Know the phases of the Moon

The Moon is the satellite of the Earth that we can see in the night sky. The Moon is about a quarter (27%) the size of Earth and is a dusty, rocky place. Other planets also have their own moons or satellites.

The phases of the Moon occur for two reasons: the Moon orbiting around the Earth and because the Moon reflects light from the Sun like a mirror.

The Moon is illuminated by the Sun as it orbits (rotates) the Earth, which means that sometimes people can see the entire Moon and other times only small parts of it. This is because the Moon does not emit its own light like the Sun. What we see of the Moon are the parts that are being illuminated by sunlight. These different stages are known as phases of the Moon.

New Moon: occurs when the Moon passes between the Earth and the Sun. In this phase we cannot see it because the unlit part of the Moon faces the Earth.

First quarter: we see half of the moon. This phase gets its name because over the days the illuminated portion of the Moon grows in size.

Full Moon: The half of the Moon facing the Earth is illuminated and we see the full Moon.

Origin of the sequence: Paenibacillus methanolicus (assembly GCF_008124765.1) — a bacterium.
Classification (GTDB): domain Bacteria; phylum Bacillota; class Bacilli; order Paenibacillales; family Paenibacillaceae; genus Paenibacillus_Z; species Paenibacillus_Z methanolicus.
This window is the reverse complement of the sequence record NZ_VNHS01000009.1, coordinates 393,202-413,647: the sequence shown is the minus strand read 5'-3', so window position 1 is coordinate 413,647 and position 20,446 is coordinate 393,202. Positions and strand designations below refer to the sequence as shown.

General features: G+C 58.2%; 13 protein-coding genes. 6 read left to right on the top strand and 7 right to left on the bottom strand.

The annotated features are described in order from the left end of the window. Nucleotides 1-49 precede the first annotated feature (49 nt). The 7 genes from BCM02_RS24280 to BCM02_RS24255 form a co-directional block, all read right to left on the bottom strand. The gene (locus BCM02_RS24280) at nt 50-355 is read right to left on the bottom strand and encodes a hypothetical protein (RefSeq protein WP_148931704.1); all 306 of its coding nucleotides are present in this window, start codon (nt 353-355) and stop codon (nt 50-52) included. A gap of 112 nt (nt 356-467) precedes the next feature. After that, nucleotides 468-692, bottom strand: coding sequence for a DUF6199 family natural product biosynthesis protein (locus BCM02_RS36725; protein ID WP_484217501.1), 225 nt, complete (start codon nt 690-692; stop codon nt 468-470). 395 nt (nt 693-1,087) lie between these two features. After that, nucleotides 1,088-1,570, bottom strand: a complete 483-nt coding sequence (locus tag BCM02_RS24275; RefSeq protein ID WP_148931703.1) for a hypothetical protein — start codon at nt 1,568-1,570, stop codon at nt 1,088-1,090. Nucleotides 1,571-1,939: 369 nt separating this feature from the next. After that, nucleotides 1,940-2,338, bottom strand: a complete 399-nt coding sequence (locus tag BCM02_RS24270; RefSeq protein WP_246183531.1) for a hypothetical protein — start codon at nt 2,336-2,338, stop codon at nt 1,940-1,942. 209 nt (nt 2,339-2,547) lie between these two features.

Last quarter: we see the half of the Moon that was not visible in the first quarter. It is called waning because with the passing of days its light decreases.

The Moon takes about 29.5 days (29 days, 12 hours, 44 minutes) to orbit the Earth. The complete cycle, called a lunation, occurs when the Moon goes from large and bright to small and dark and back to large and bright.

Did you know . . . ?

✔ Eclipses occur when the Sun, Earth, and Moon are in perfect alignment. A solar eclipse occurs when the Moon passes in front of the Sun, and can only occur on a new moon. A lunar eclipse occurs when the Moon passes through the Earth’s shadow, it can only occur on a full moon.
✔ The first calendars were created based on the lunar cycle.
✔ Gravity on the Moon is one-sixth of the gravity on our planet, which means something will be six times lighter on the Moon than it is on Earth.